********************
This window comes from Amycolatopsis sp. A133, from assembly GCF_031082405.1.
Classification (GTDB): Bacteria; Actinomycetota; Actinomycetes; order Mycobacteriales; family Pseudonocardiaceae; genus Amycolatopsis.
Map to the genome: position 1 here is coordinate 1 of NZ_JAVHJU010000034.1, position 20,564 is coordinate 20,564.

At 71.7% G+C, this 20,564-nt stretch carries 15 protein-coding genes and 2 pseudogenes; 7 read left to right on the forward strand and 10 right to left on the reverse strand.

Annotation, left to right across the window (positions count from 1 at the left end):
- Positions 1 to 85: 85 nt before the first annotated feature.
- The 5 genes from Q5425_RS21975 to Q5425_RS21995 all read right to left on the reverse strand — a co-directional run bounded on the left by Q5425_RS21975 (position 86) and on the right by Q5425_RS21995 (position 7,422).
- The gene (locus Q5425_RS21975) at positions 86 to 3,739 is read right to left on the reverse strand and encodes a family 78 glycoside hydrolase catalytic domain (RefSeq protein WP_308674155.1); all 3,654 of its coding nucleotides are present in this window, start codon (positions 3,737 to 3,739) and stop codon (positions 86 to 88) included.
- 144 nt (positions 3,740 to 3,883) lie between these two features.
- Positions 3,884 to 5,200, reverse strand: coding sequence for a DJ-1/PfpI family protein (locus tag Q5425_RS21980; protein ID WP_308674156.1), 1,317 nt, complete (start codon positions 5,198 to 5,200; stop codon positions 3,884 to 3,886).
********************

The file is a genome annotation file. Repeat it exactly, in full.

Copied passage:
This window comes from Amycolatopsis sp. A133, from assembly GCF_031082405.1.
Classification (GTDB): Bacteria; Actinomycetota; Actinomycetes; order Mycobacteriales; family Pseudonocardiaceae; genus Amycolatopsis.
Map to the genome: position 1 here is coordinate 1 of NZ_JAVHJU010000034.1, position 20,564 is coordinate 20,564.

At 71.7% G+C, this 20,564-nt stretch carries 15 protein-coding genes and 2 pseudogenes; 7 read left to right on the forward strand and 10 right to left on the reverse strand.

Annotation, left to right across the window (positions count from 1 at the left end):
- Positions 1 to 85: 85 nt before the first annotated feature.
- The 5 genes from Q5425_RS21975 to Q5425_RS21995 all read right to left on the reverse strand — a co-directional run bounded on the left by Q5425_RS21975 (position 86) and on the right by Q5425_RS21995 (position 7,422).
- The gene (locus Q5425_RS21975) at positions 86 to 3,739 is read right to left on the reverse strand and encodes a family 78 glycoside hydrolase catalytic domain (RefSeq protein WP_308674155.1); all 3,654 of its coding nucleotides are present in this window, start codon (positions 3,737 to 3,739) and stop codon (positions 86 to 88) included.
- 144 nt (positions 3,740 to 3,883) lie between these two features.
- Positions 3,884 to 5,200, reverse strand: coding sequence for a DJ-1/PfpI family protein (locus tag Q5425_RS21980; protein ID WP_308674156.1), 1,317 nt, complete (start codon positions 5,198 to 5,200; stop codon positions 3,884 to 3,886).